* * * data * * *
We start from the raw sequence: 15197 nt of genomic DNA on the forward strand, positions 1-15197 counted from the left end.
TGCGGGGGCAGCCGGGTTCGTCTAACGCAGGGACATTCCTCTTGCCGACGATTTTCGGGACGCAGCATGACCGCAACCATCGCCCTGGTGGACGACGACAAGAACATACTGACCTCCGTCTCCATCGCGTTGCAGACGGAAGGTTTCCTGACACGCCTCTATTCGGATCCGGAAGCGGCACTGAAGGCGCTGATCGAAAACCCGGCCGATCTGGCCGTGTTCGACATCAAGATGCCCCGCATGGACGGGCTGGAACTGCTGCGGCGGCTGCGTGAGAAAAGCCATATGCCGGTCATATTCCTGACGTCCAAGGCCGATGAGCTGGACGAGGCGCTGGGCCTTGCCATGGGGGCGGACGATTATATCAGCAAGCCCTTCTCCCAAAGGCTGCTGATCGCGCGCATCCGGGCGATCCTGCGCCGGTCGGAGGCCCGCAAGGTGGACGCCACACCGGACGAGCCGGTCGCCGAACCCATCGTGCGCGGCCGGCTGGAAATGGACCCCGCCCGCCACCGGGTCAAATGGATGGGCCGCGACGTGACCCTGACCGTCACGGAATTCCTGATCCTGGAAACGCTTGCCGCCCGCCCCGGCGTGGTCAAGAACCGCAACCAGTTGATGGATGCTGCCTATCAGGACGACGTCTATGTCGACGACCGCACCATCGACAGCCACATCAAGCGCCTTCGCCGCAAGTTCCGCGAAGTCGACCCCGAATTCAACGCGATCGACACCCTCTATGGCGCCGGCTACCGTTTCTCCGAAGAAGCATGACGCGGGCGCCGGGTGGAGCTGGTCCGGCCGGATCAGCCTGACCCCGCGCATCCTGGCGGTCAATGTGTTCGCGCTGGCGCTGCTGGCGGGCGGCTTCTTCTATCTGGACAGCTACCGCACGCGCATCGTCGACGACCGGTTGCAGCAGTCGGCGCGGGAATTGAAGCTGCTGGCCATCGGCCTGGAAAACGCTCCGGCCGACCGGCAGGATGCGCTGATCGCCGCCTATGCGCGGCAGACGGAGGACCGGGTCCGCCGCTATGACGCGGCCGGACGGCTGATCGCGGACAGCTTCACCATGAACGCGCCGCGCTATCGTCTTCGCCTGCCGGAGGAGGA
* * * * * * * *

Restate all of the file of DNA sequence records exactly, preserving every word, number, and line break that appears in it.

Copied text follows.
We start from the raw sequence: 15197 nt of genomic DNA on the forward strand, positions 1-15197 counted from the left end.
TGCGGGGGCAGCCGGGTTCGTCTAACGCAGGGACATTCCTCTTGCCGACGATTTTCGGGACGCAGCATGACCGCAACCATCGCCCTGGTGGACGACGACAAGAACATACTGACCTCCGTCTCCATCGCGTTGCAGACGGAAGGTTTCCTGACACGCCTCTATTCGGATCCGGAAGCGGCACTGAAGGCGCTGATCGAAAACCCGGCCGATCTGGCCGTGTTCGACATCAAGATGCCCCGCATGGACGGGCTGGAACTGCTGCGGCGGCTGCGTGAGAAAAGCCATATGCCGGTCATATTCCTGACGTCCAAGGCCGATGAGCTGGACGAGGCGCTGGGCCTTGCCATGGGGGCGGACGATTATATCAGCAAGCCCTTCTCCCAAAGGCTGCTGATCGCGCGCATCCGGGCGATCCTGCGCCGGTCGGAGGCCCGCAAGGTGGACGCCACACCGGACGAGCCGGTCGCCGAACCCATCGTGCGCGGCCGGCTGGAAATGGACCCCGCCCGCCACCGGGTCAAATGGATGGGCCGCGACGTGACCCTGACCGTCACGGAATTCCTGATCCTGGAAACGCTTGCCGCCCGCCCCGGCGTGGTCAAGAACCGCAACCAGTTGATGGATGCTGCCTATCAGGACGACGTCTATGTCGACGACCGCACCATCGACAGCCACATCAAGCGCCTTCGCCGCAAGTTCCGCGAAGTCGACCCCGAATTCAACGCGATCGACACCCTCTATGGCGCCGGCTACCGTTTCTCCGAAGAAGCATGACGCGGGCGCCGGGTGGAGCTGGTCCGGCCGGATCAGCCTGACCCCGCGCATCCTGGCGGTCAATGTGTTCGCGCTGGCGCTGCTGGCGGGCGGCTTCTTCTATCTGGACAGCTACCGCACGCGCATCGTCGACGACCGGTTGCAGCAGTCGGCGCGGGAATTGAAGCTGCTGGCCATCGGCCTGGAAAACGCTCCGGCCGACCGGCAGGATGCGCTGATCGCCGCCTATGCGCGGCAGACGGAGGACCGGGTCCGCCGCTATGACGCGGCCGGACGGCTGATCGCGGACAGCTTCACCATGAACGCGCCGCGCTATCGTCTTCGCCTGCCGGAGGAGGA